In the context of Resolution #194, the international community felt a deep responsibility for this tragedy, as expressed by the UN Mediator in Palestine, Count Folke Bernadotte, who stated, "It would be an offence against the principles of elemental justice if these innocent victims of the conflict were denied the right of return to their homes" (UN Doc. A. 648, 1948). Tragically, Count Bernadotte, a man of nobility and honour, paid dearly for making this point of elemental justice. He was assassinated on September 17, 1948 in Jerusalem, by the terrorist "Stern gang", on the orders of its leader (and later prime minister of Israel) Yitzhak Shamir.
It is interesting to note that Resolution #194 has been reaffirmed by the UN over a hundred times, but "the earliest practicable date" has not yet arrived, 54 years later.
It is of relevance to point out that the implementation of Resolution #194, as well as the Partition Resolution #181, was a condition stipulated in the admission of Israel to the UN, as per Resolution #273, of May 11, 1949. Thus. it can be reasonably argued that Israel’s UN membership is illegitimate, given its refusal to implement these conditions.
The process of ethnic cleansing of the Palestinians was continued in 1967, when Israel expelled another 300,000 Palestinian refugees from the West Bank, many of them expelled for the second time. The UN Security Council ordered their return, as per Resolution #237 of June 14. 1967. Thirty-five years later this resolution remains unimplemented.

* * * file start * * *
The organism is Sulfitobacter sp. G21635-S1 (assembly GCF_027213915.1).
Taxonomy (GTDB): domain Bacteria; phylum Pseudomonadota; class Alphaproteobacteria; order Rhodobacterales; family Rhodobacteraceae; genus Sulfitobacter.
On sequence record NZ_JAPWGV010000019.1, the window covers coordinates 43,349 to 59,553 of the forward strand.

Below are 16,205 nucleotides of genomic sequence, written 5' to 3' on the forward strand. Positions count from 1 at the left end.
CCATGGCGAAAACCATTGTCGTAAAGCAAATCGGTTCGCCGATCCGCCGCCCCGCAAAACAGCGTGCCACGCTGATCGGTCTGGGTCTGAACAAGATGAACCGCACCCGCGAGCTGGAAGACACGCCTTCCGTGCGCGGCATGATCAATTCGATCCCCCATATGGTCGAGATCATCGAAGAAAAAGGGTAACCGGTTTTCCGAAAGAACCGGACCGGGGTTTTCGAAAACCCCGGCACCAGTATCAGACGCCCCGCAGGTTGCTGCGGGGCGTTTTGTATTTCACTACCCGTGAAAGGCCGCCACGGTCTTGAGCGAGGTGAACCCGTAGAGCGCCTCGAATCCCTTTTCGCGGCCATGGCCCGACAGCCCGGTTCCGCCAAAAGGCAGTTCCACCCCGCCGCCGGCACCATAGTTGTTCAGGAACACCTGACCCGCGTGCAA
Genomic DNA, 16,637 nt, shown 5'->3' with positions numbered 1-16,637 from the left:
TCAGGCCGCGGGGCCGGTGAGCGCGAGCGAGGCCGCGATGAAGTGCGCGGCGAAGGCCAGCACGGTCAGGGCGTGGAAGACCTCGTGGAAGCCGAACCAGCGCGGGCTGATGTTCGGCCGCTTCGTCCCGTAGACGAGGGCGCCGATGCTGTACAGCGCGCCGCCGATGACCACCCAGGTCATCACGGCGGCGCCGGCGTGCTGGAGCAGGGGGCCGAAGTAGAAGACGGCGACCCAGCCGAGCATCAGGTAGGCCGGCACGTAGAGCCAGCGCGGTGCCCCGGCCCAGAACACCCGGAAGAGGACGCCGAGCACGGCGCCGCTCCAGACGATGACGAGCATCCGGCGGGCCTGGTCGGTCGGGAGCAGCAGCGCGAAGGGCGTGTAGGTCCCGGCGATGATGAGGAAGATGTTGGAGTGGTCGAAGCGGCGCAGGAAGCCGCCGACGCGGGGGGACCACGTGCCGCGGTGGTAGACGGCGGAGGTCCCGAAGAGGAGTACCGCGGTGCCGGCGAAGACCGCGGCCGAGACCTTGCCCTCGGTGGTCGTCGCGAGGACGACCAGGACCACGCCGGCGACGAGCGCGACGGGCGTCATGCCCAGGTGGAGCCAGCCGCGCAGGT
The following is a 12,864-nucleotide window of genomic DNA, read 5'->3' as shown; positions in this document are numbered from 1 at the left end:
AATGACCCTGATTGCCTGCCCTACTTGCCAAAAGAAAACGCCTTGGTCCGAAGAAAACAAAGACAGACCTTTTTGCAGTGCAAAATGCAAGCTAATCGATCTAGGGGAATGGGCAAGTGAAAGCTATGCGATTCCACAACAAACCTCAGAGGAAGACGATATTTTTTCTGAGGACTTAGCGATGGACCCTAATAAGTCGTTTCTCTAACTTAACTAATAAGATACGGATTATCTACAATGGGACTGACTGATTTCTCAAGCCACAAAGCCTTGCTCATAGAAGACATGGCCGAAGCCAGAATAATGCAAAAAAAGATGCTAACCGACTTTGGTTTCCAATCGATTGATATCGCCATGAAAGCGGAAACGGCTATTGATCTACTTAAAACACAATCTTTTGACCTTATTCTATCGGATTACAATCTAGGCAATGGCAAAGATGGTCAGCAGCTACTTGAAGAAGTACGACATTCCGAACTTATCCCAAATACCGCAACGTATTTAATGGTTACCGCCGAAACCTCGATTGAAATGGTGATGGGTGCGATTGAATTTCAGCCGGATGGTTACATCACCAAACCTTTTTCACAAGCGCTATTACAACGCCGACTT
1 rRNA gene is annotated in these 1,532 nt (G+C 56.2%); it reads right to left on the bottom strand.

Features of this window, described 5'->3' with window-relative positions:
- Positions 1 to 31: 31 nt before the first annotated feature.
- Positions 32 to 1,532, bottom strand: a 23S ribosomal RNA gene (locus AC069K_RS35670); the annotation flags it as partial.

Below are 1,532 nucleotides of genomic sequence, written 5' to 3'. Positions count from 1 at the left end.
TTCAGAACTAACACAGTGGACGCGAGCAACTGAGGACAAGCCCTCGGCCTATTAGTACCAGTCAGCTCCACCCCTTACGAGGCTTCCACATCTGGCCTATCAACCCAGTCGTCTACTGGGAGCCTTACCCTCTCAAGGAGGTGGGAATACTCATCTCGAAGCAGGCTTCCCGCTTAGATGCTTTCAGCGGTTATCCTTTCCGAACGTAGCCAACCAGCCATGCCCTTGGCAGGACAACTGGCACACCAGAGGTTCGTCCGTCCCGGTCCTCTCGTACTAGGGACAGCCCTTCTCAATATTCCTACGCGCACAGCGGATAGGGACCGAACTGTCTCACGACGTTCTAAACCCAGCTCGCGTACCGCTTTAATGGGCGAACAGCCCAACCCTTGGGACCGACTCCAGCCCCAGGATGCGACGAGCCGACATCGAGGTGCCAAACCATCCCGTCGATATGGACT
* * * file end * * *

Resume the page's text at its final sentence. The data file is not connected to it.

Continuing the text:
Another incredible aspect of the Israeli creation of refugees and denial of their ROR is the experience of Palestinian Israeli citizens. Of the 1.2 million Palestinian citizens of Israel, approximately 250,000 are to this day refugees in Israel. They are called, in the Orwellian Zionist lexicon, "present absentees". They acquired this label for having been away from their homes in 1948 – even if only for a single day – yet still remaining within the (pre-1967) boundaries of Israel. On the basis of this lsraeli determination, their homes and land have been illegally confiscated for the benefit of Russian and other immigrants of Jewish religion or origin. Israel, we are told, is a "Jewish state", not a state of all its citizens.